I view my daily walks not only as a thirty-minute interval of strenuous physical exertion, but also as a solitary intermezzo during which I filter out all the unpleasant, revolting, and menacing events in the nation’s swampy capital and the equally boggy capitals of a world gone mad with hatred, killings,  and wars. There is something to be said about nature’s abundant and variegated seasonal mantles; dappled in vividly intense hues in spring and summer, richly cloaked in yellows, reds, and browns in the fall, and somberly attired in monochromatic greys in winter, nature communes with me as a lover would, and she affirms to me that each season has its cycle of beginnings and endings, this mysteriously cryptic sequence of change so inexplicably and serendipitously laid out in a perfect masterplan. Last year’s four-foot cedar seedling has this year grown by a whole half foot, and the towering oak tree under which it struggles to exist, currently shorn of its canopy of composting leaves and mulch, is granting the sun permission to filter down its life-sustaining rays that’ll help the sapling claim its turf on the vacant lot. And the lichen on the textured tree-bark’s northern side is thriving, thus providing nutrients to the deer population that run wild and free in our neighborhood. Having satiated their hunger by exhausting the abundant supply of acorns rich in protein, carbohydrates, and oil, as well as last year’s new growth on the azaleas, gardenias, ornamentals and fruit trees of every size, the lichen is the deer’s last resort until spring, born again, begins to come alive into blankets of fresh green grass and fluffy pink, white, and yellow-covered quilts of clover. And what a sight it is to see the honeybees converge on these early spring blooms to load up on the rich golden yellow pollen and zip back to the beehive to help build the honeycomb and nourish the queen bee as she begins her annual task of laying eggs in the vacant hexagonal prismatic wax cells.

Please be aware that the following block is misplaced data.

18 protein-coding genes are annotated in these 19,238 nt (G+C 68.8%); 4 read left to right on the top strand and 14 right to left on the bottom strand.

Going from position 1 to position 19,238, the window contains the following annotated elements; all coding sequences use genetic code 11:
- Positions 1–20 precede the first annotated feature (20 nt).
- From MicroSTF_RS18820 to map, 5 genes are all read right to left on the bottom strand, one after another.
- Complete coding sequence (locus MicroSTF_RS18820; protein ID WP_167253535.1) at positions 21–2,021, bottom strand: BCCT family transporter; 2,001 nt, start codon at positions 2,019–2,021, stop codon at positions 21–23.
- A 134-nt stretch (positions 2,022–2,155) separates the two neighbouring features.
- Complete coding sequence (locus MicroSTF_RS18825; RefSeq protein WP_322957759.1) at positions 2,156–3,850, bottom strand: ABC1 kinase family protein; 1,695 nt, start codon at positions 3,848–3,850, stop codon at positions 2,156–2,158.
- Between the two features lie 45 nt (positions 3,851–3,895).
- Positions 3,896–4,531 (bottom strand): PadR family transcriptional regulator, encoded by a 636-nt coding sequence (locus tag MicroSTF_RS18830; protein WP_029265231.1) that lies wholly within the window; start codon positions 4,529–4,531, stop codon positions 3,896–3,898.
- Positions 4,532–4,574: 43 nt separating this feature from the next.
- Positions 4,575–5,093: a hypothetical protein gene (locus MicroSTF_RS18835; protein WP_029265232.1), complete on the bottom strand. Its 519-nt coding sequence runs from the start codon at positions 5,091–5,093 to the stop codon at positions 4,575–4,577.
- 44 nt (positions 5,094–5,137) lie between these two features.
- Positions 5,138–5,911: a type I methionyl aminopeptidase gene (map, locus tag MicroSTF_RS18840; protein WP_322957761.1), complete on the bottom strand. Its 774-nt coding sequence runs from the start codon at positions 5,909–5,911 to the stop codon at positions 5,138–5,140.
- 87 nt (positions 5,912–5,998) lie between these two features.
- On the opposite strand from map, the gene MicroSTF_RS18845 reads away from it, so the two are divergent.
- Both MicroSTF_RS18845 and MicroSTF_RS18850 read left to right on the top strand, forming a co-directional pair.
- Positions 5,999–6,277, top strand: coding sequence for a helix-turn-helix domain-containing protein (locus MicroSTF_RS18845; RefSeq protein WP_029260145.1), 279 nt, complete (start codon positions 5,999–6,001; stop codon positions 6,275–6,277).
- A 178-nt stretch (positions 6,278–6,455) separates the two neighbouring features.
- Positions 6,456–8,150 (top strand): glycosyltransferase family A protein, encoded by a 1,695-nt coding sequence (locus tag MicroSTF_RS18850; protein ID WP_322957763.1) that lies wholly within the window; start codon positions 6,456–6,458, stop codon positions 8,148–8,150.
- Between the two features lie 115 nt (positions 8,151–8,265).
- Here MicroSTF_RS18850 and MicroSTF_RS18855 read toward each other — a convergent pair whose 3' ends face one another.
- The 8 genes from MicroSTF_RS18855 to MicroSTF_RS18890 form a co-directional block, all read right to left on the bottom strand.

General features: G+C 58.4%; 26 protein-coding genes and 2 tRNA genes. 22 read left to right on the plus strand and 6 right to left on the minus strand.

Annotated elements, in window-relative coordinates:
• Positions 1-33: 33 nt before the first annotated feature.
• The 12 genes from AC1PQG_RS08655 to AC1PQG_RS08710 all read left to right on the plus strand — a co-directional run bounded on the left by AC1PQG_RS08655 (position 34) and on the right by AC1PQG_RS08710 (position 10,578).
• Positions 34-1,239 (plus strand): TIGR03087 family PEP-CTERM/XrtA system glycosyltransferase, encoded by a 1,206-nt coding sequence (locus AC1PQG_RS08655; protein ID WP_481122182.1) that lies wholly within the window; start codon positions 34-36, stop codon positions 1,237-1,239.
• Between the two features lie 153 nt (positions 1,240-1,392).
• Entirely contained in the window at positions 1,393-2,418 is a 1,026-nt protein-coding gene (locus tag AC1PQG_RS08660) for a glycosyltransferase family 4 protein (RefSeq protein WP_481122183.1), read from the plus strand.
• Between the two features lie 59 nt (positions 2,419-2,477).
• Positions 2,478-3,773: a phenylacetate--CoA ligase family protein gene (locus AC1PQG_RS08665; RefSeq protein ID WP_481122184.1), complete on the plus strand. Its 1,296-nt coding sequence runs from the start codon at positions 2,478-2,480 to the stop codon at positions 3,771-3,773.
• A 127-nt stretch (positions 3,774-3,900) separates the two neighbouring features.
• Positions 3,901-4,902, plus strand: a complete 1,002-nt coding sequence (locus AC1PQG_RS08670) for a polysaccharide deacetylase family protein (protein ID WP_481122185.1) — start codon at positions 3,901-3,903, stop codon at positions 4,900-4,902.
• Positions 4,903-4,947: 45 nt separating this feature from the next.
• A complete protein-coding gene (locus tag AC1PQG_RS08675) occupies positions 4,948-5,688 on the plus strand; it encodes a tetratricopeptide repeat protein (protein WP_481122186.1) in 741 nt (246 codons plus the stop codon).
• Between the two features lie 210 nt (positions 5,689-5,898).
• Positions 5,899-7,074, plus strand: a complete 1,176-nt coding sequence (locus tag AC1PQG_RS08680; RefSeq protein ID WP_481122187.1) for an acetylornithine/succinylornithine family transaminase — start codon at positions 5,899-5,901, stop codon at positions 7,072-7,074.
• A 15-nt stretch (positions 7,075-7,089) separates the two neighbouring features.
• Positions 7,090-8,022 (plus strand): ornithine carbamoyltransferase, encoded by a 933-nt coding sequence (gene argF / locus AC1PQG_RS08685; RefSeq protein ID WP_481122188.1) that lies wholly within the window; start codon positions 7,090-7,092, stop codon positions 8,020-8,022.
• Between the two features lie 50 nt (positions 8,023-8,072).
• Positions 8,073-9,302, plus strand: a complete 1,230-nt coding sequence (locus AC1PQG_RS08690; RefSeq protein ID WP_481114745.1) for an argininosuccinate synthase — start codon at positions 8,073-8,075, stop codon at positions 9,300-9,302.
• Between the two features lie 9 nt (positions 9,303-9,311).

I have spent many an enjoyable moment watching honeybees, laden with amassed pollen, land at the hive’s entrance. When the honey flow is rich in early spring, the worker bees’ hairy hind legs, engulfed with blobs of pollen, compel them to plunk down at the hive’s entrance and waddle into the buzzing world of a colony eager to convert the pollen into priceless molten delectable gold. I have spent far too many precious moments watching these industrious bees’  sluggish landings and the ensuing and agile busy as a bee re-emergences in single-minded flight paths to feast on nature’s spring bounty of sweetness and light.